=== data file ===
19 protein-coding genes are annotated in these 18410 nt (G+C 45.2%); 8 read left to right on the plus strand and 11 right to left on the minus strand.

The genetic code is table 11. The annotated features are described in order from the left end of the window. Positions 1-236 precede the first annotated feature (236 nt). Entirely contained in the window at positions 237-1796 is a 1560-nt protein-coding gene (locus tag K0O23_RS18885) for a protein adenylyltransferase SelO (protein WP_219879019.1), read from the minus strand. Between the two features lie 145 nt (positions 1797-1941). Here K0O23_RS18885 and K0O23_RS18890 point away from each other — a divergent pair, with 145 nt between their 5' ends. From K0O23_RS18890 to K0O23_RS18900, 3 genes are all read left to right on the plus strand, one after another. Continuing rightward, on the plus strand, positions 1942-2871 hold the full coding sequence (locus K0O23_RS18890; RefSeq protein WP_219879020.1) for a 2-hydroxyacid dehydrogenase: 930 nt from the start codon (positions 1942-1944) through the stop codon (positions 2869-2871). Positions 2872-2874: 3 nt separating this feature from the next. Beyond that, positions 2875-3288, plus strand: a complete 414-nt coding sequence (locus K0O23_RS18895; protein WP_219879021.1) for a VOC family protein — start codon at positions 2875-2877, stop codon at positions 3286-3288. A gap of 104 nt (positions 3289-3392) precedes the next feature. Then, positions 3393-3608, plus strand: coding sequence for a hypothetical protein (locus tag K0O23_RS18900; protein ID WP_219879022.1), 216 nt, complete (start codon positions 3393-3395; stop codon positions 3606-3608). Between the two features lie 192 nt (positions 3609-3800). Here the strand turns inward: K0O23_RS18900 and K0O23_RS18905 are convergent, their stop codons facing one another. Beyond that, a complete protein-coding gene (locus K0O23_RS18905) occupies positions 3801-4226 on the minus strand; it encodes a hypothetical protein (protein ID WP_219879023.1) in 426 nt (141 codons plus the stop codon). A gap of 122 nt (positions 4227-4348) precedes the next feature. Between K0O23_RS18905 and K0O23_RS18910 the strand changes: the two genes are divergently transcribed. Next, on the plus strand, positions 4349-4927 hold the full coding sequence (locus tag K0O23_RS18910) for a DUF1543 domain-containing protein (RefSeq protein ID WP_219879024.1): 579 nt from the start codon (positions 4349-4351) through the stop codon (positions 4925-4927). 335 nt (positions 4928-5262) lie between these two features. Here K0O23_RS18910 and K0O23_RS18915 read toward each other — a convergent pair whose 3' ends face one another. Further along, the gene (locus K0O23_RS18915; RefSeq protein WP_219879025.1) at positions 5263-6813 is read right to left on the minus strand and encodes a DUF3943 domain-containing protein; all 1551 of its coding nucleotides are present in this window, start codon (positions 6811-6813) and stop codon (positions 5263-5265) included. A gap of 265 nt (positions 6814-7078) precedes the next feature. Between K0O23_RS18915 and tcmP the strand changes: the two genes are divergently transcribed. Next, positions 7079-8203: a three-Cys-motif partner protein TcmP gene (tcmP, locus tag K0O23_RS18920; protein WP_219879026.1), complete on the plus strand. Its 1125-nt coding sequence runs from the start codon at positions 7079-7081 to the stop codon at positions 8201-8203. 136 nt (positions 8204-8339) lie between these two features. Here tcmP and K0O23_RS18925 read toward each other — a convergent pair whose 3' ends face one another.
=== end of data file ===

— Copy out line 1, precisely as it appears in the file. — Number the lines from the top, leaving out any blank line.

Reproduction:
19 protein-coding genes are annotated in these 18410 nt (G+C 45.2%); 8 read left to right on the plus strand and 11 right to left on the minus strand.